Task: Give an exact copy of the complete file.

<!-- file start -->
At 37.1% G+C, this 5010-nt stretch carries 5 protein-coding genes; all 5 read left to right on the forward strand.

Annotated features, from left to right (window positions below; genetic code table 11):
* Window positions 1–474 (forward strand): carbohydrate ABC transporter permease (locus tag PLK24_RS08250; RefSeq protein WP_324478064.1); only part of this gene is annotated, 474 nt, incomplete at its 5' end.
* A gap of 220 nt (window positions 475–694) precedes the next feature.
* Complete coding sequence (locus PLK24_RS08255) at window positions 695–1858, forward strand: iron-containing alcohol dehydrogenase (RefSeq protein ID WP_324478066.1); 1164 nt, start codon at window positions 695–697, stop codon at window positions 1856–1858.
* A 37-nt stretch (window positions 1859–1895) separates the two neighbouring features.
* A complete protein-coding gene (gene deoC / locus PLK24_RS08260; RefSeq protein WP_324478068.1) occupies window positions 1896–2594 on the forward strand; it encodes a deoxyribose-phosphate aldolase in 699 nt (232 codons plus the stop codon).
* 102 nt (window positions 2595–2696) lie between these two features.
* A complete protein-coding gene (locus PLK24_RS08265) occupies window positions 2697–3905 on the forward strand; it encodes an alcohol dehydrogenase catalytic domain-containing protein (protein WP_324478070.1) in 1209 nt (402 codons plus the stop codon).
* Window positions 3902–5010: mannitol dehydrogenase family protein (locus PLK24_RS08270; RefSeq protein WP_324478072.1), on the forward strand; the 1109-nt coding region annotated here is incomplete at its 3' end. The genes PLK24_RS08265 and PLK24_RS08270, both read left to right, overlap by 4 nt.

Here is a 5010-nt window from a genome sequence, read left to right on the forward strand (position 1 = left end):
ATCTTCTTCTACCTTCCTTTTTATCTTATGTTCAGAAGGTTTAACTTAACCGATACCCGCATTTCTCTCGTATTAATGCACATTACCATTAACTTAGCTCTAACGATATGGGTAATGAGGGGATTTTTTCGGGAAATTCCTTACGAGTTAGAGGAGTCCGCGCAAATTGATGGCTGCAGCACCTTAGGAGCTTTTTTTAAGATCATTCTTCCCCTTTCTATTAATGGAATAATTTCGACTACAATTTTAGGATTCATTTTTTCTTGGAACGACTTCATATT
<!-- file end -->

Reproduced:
At 37.1% G+C, this 5010-nt stretch carries 5 protein-coding genes; all 5 read left to right on the forward strand.

Annotated features, from left to right (window positions below; genetic code table 11):
* Window positions 1–474 (forward strand): carbohydrate ABC transporter permease (locus tag PLK24_RS08250; RefSeq protein WP_324478064.1); only part of this gene is annotated, 474 nt, incomplete at its 5' end.
* A gap of 220 nt (window positions 475–694) precedes the next feature.
* Complete coding sequence (locus PLK24_RS08255) at window positions 695–1858, forward strand: iron-containing alcohol dehydrogenase (RefSeq protein ID WP_324478066.1); 1164 nt, start codon at window positions 695–697, stop codon at window positions 1856–1858.
* A 37-nt stretch (window positions 1859–1895) separates the two neighbouring features.
* A complete protein-coding gene (gene deoC / locus PLK24_RS08260; RefSeq protein WP_324478068.1) occupies window positions 1896–2594 on the forward strand; it encodes a deoxyribose-phosphate aldolase in 699 nt (232 codons plus the stop codon).
* 102 nt (window positions 2595–2696) lie between these two features.
* A complete protein-coding gene (locus PLK24_RS08265) occupies window positions 2697–3905 on the forward strand; it encodes an alcohol dehydrogenase catalytic domain-containing protein (protein WP_324478070.1) in 1209 nt (402 codons plus the stop codon).
* Window positions 3902–5010: mannitol dehydrogenase family protein (locus PLK24_RS08270; RefSeq protein WP_324478072.1), on the forward strand; the 1109-nt coding region annotated here is incomplete at its 3' end. The genes PLK24_RS08265 and PLK24_RS08270, both read left to right, overlap by 4 nt.

Here is a 5010-nt window from a genome sequence, read left to right on the forward strand (position 1 = left end):
ATCTTCTTCTACCTTCCTTTTTATCTTATGTTCAGAAGGTTTAACTTAACCGATACCCGCATTTCTCTCGTATTAATGCACATTACCATTAACTTAGCTCTAACGATATGGGTAATGAGGGGATTTTTTCGGGAAATTCCTTACGAGTTAGAGGAGTCCGCGCAAATTGATGGCTGCAGCACCTTAGGAGCTTTTTTTAAGATCATTCTTCCCCTTTCTATTAATGGAATAATTTCGACTACAATTTTAGGATTCATTTTTTCTTGGAACGACTTCATATT